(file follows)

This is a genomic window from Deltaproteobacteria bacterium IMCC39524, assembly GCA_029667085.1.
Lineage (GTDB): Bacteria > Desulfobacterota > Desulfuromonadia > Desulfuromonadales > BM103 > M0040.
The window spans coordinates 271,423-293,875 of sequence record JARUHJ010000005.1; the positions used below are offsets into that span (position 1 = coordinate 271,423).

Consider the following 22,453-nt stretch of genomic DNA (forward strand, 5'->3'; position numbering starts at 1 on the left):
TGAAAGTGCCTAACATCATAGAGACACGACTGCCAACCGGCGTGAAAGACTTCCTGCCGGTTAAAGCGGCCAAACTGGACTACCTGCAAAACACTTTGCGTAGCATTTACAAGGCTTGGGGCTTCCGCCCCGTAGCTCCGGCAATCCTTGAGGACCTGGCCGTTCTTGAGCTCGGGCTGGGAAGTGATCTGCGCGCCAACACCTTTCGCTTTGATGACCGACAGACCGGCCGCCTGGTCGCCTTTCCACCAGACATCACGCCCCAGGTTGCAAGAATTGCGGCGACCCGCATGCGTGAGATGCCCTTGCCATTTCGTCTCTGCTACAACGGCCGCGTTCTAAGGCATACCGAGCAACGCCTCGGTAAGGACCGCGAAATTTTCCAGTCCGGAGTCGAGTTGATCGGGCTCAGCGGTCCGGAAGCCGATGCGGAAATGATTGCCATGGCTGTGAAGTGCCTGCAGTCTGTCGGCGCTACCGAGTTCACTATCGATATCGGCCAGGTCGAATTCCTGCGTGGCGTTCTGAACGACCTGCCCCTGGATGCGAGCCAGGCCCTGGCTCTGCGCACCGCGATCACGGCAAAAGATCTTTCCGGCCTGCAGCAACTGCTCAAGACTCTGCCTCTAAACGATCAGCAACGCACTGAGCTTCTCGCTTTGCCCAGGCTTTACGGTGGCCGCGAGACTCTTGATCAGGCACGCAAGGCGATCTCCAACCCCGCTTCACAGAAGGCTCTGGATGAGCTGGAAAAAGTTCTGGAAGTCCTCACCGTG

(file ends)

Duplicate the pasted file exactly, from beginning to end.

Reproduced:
This is a genomic window from Deltaproteobacteria bacterium IMCC39524, assembly GCA_029667085.1.
Lineage (GTDB): Bacteria > Desulfobacterota > Desulfuromonadia > Desulfuromonadales > BM103 > M0040.
The window spans coordinates 271,423-293,875 of sequence record JARUHJ010000005.1; the positions used below are offsets into that span (position 1 = coordinate 271,423).

Consider the following 22,453-nt stretch of genomic DNA (forward strand, 5'->3'; position numbering starts at 1 on the left):
TGAAAGTGCCTAACATCATAGAGACACGACTGCCAACCGGCGTGAAAGACTTCCTGCCGGTTAAAGCGGCCAAACTGGACTACCTGCAAAACACTTTGCGTAGCATTTACAAGGCTTGGGGCTTCCGCCCCGTAGCTCCGGCAATCCTTGAGGACCTGGCCGTTCTTGAGCTCGGGCTGGGAAGTGATCTGCGCGCCAACACCTTTCGCTTTGATGACCGACAGACCGGCCGCCTGGTCGCCTTTCCACCAGACATCACGCCCCAGGTTGCAAGAATTGCGGCGACCCGCATGCGTGAGATGCCCTTGCCATTTCGTCTCTGCTACAACGGCCGCGTTCTAAGGCATACCGAGCAACGCCTCGGTAAGGACCGCGAAATTTTCCAGTCCGGAGTCGAGTTGATCGGGCTCAGCGGTCCGGAAGCCGATGCGGAAATGATTGCCATGGCTGTGAAGTGCCTGCAGTCTGTCGGCGCTACCGAGTTCACTATCGATATCGGCCAGGTCGAATTCCTGCGTGGCGTTCTGAACGACCTGCCCCTGGATGCGAGCCAGGCCCTGGCTCTGCGCACCGCGATCACGGCAAAAGATCTTTCCGGCCTGCAGCAACTGCTCAAGACTCTGCCTCTAAACGATCAGCAACGCACTGAGCTTCTCGCTTTGCCCAGGCTTTACGGTGGCCGCGAGACTCTTGATCAGGCACGCAAGGCGATCTCCAACCCCGCTTCACAGAAGGCTCTGGATGAGCTGGAAAAAGTTCTGGAAGTCCTCACCGTG